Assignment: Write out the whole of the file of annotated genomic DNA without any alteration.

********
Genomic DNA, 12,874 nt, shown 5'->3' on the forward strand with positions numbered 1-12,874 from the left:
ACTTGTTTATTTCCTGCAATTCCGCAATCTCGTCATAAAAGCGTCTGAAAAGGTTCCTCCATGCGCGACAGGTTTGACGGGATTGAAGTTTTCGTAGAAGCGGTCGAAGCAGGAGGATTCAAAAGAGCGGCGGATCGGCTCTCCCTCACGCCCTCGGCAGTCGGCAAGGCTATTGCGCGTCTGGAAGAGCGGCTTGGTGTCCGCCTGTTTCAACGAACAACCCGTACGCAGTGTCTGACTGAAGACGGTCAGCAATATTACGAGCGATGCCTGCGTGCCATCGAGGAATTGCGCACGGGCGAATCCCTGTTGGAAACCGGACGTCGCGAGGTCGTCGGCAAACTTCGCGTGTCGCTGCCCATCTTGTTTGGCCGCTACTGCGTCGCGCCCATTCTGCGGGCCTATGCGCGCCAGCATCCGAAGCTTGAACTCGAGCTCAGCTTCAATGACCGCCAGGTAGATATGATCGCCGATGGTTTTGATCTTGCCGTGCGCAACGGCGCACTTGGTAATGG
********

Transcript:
Genomic DNA, 12,874 nt, shown 5'->3' on the forward strand with positions numbered 1-12,874 from the left:
ACTTGTTTATTTCCTGCAATTCCGCAATCTCGTCATAAAAGCGTCTGAAAAGGTTCCTCCATGCGCGACAGGTTTGACGGGATTGAAGTTTTCGTAGAAGCGGTCGAAGCAGGAGGATTCAAAAGAGCGGCGGATCGGCTCTCCCTCACGCCCTCGGCAGTCGGCAAGGCTATTGCGCGTCTGGAAGAGCGGCTTGGTGTCCGCCTGTTTCAACGAACAACCCGTACGCAGTGTCTGACTGAAGACGGTCAGCAATATTACGAGCGATGCCTGCGTGCCATCGAGGAATTGCGCACGGGCGAATCCCTGTTGGAAACCGGACGTCGCGAGGTCGTCGGCAAACTTCGCGTGTCGCTGCCCATCTTGTTTGGCCGCTACTGCGTCGCGCCCATTCTGCGGGCCTATGCGCGCCAGCATCCGAAGCTTGAACTCGAGCTCAGCTTCAATGACCGCCAGGTAGATATGATCGCCGATGGTTTTGATCTTGCCGTGCGCAACGGCGCACTTGGTAATGG